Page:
Learning with Lomakatsi

A tree is like a time capsule, telling the history of generations past who planted the seed, Marko Bey told a group of kindergarteners and fifth-graders standing on the banks of Ashland Pond. He held up a 3-foot pine tree that would be their time capsule, then directed the students' gaze to the pine towering behind them — a time capsule left to them from long ago.

Bey, the director of the Lomakatsi Restoration Project, oversaw Helman Elementary students planting dozens of those pine time capsules Monday and Tuesday morning at the site adopted by their school for long-term study.

Lomakatsi has worked with Ashland school groups since 1998 to teach them about restoration ecology, but this is the first year an entire school has adopted a site.

Helman's commitment to Ashland Pond began last spring, when kindergarten teacher Mia Driscoll approached the PTA for $1,500 to start the project.

Driscoll lives near the pond, located where Ashland and Bear creeks meet less than half a mile from the school. She saw the pond as the perfect outdoor classroom to teach her students everything from environmental science to math, art and writing.

"It's endless what you can teach them," she said. "My dream is to start kids in kindergarten and do this through fifth grade so they have six years of connection to the earth."

Driscoll's class makes at least one trip a month to the 10-acre pond site. So far, her students have drawn maps of the area, written stories and learned about vultures after they saw one during a nature walk, she said. Older classes have studied salmon life cycles and wetlands through their use of the pond, which has five distinct ecological zones, such as oak savannah, woodlands and riparian areas.

Every class at the school made a trip to the pond this week to plant trees and native grasses and learn about invasive weeds and erosion control. The plant-a-thon was part of the larger Streamside Forest Recovery Week along Bear Creek hosted by Lomakatsi. It was also a fundraiser for Helman to continue the project beyond this year.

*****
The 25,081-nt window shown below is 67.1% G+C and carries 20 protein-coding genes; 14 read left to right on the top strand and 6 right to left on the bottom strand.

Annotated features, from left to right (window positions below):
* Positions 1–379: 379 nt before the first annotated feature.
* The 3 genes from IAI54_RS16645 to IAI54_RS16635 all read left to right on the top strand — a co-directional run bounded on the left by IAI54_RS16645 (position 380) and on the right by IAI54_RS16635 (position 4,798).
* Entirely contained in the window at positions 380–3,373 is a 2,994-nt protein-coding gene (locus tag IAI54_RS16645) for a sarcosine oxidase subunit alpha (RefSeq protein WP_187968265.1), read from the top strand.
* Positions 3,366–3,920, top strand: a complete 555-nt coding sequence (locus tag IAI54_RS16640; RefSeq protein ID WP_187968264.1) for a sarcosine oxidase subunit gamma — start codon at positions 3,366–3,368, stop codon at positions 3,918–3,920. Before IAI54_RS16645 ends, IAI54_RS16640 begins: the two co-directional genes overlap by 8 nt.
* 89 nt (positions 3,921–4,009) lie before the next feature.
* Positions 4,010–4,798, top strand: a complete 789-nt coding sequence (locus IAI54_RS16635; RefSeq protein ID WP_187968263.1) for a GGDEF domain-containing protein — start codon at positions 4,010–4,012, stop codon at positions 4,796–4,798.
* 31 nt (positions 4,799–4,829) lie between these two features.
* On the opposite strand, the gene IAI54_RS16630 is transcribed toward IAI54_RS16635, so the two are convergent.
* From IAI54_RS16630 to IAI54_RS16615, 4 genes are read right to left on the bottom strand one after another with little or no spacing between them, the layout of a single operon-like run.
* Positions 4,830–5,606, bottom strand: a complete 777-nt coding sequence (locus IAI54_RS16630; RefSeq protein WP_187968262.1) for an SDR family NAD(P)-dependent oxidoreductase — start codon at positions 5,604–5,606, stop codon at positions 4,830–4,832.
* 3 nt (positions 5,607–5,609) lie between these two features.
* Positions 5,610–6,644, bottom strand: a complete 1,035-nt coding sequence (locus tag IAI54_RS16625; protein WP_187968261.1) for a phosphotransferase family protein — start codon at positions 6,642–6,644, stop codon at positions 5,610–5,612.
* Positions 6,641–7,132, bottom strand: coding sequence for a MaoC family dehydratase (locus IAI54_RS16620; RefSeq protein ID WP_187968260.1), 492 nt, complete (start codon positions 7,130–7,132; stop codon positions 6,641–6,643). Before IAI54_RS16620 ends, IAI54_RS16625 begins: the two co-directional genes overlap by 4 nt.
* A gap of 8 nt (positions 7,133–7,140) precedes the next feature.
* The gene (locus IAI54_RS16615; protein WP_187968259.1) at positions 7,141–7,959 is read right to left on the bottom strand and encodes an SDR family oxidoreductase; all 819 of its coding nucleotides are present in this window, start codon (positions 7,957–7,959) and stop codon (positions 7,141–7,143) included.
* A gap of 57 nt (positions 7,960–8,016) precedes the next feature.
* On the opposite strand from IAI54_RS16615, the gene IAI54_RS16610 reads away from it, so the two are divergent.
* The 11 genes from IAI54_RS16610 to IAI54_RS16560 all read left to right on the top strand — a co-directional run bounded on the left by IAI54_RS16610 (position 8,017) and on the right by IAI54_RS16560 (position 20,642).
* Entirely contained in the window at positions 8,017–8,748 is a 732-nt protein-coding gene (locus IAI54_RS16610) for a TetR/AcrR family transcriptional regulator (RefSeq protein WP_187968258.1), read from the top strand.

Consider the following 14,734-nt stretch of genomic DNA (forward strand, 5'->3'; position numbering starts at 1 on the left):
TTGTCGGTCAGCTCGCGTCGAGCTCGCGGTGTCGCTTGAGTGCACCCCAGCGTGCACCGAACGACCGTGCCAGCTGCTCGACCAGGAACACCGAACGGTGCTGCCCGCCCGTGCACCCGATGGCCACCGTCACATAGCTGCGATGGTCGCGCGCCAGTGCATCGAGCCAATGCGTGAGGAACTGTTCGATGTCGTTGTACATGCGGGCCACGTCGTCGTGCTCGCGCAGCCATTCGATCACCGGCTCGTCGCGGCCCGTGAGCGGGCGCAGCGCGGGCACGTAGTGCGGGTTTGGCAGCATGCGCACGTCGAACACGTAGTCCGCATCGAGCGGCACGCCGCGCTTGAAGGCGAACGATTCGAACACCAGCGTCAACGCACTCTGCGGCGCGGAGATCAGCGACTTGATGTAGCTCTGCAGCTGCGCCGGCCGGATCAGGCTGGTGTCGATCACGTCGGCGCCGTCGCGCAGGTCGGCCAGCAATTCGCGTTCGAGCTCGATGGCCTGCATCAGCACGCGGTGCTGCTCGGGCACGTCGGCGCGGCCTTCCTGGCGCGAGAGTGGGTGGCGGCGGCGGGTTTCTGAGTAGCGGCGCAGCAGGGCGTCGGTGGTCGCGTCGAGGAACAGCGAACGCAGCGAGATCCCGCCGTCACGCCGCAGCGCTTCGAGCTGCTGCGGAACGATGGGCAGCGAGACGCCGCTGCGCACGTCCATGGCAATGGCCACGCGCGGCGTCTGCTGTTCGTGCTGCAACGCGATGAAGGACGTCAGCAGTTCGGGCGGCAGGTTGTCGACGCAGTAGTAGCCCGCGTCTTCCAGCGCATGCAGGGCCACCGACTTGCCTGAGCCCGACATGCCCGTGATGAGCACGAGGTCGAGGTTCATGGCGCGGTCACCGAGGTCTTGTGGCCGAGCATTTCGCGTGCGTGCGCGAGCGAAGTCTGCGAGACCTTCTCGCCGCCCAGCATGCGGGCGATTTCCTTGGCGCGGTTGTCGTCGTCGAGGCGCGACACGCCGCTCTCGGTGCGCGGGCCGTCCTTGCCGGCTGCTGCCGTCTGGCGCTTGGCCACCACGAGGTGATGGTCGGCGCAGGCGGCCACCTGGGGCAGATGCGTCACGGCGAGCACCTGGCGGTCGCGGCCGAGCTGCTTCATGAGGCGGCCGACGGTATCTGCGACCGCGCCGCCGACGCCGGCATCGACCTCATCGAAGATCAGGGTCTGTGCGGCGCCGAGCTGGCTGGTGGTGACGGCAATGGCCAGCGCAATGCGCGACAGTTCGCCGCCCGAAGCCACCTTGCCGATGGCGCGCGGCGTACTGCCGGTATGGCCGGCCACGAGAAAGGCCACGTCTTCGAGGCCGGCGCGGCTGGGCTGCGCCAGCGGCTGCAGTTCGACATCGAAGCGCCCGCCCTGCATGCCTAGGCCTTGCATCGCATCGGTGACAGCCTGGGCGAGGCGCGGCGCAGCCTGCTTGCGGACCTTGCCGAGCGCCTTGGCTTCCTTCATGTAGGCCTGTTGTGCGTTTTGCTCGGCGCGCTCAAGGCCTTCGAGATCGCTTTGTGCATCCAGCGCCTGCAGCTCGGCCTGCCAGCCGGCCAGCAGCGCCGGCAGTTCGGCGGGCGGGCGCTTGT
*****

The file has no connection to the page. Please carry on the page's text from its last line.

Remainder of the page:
The school committed to at least one fundraiser a year, to cover costs such as blackberry removal and erosion control — projects the kids cannot do themselves. Lomakatsi crews have already removed eight acres of blackberry bushes, and the trees will provide shade, helping lower water temperatures for salmon spawning, Bey said.

In addition to the environmental improvement, working outside provides students with all kinds of real-life experience, Principal Susan Hollandsworth said.

"Anytime you get kids out in nature with restoration projects, there's so much learning that goes on," she said. "They're virtually as happy as can be when they're out in the woods and then they go back and write about it and draw about it."

Kids also learn skills such as teamwork and observation that apply far beyond stream restoration, she said.

"We're having a lot of fun," said second-grader Kara Monroe, 7. "My favorite thing is helping plant trees," which was echoed with "Yeah, mine too!" by two girls gathered around the tree they had just fixed in the ground.

That kind of reaction is what makes the project so valuable, Driscoll said.

"I do get excited because the truth is it's so easy to teach with this because the kids are oozing with enthusiasm," she said. "It's just amazing what little kids do when they're excited."

Staff writer Julie French can be reached at 482-3456 ext. 227 or jfrench@dailytidings.com.

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